Welcome to the December 13, 2022 Main edition of The Homework, the official newsletter of California YIMBY — legislative updates, news clips, housing research and analysis, and the latest writings from the California YIMBY team.
On December 6, California YIMBY released its new report on solutions to the growing crisis of homelessness across the state. “Housing Abundance as a Condition for Ending Homelessness,” was written by California YIMBY Policy Director Ned Resnikoff; the full report, along with a short animation and other resources, are available on the California YIMBY website at https://cayimby.org/housing-first.
In addition to a focus on solutions to the challenges of chronic homelessness and the shortage of low-income housing, the report offers several correctives to common myths about homelessness – such as the notion that people experiencing homelessness come to California from other states, or that most of the unsheltered homeless have substance abuse or mental health issues.
When 1 + 1 = Zero: How NIMBYism Fosters Housing Skepticism
While research has shown that new homebuilding can bring an immediate benefit to local housing affordability, a new survey study by University of California scholars Clayton Nall, Chris Elmendorf, and California YIMBY alumni Stan Oklobdzija finds that people tend to be skeptical about the effects of housing supply on prices, even while correctly intuiting these effects in other markets, like food, or cars.
- From two national surveys of roughly 2,500-3,000 US adults in urban and suburban areas, “only about 30–40 percent of respondents believe that additional supply would reduce prices and rents.”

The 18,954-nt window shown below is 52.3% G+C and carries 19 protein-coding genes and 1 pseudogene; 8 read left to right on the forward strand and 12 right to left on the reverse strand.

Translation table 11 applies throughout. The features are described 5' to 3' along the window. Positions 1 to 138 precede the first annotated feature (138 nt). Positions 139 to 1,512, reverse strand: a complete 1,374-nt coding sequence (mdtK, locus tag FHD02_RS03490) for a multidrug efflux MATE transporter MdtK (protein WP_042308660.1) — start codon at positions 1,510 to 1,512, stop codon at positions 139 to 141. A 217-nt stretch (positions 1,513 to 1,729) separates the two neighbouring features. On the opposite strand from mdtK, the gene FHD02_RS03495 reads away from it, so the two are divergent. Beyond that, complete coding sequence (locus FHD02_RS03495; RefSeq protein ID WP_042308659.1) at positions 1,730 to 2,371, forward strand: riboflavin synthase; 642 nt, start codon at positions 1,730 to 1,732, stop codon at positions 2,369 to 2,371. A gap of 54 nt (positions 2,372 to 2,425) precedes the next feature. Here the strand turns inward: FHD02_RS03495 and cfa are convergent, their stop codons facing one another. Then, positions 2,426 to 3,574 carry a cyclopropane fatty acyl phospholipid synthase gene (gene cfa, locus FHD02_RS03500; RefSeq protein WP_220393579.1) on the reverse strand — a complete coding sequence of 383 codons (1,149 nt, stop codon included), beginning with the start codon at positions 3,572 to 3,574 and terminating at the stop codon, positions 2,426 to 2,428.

- However, “respondents generally gave correct answers to questions about supply shocks in other markets” – including grain, cars, and labor.
- The political implications are clear: “support for state preemption of local land-use restrictions depends on beliefs about housing markets.” The authors hypothesize that “Supply Skepticism may be an outgrowth or manifestation of a zero-sum worldview.”
Large Lots, Segregated Cities
A new Job Market Paper by Tianfang Cui at the University of Pennsylvania studies the impact of exclusionary zoning through one specific and under-examined variable: minimum lot sizes.
- “From 1940–1970, the rise in central city Black composition in non-Southern central cities modestly accelerated minimum lot size adoption” along with other zoning restrictions.
- Meanwhile, migration of lower-income white households to the same cities had no observable relationship with minimum lot size regulations.
- The intent to enforce racial exclusion was often explicit: “In states that passed early legislation to desegregate public schools, Black migration had the largest effects on lot size restrictiveness.”
- How Cities Around the US and Abroad Approach Homelessness – The New York Times
- When Community Input Goes Wrong
- As Gen X and Boomers Age, They Confront Living Alone
- LA County homes in majority Black or Latino communities about twice as likely to be under-appraised – ABC7 Los Angeles
- ‘Gimme Shelter’: California’s wildest housing story of 2022 – Los Angeles Times
- The Top Urban Planning Books of 2022 | Planetizen Features
- Cities Like Vacancy Taxes, Despite Mixed Results
- These maps show exactly where San Francisco says it can build 60,000 new homes
- City could face a tall penalty if it doesn’t meet state housing requirements
- Drivers could pay by the mile to use Bay Area freeways under transit idea
- Tailpipe Emissions Account for Around 40 Percent of L.A. County Greenhouse Gas Emissions – Streetsblog Los Angeles
- What Comes Next After Abolishing Parking Mandates – Streetsblog USA
Share the good word
We welcome your ideas and feedback — send story tips and ideas to Homework@cayimby.org.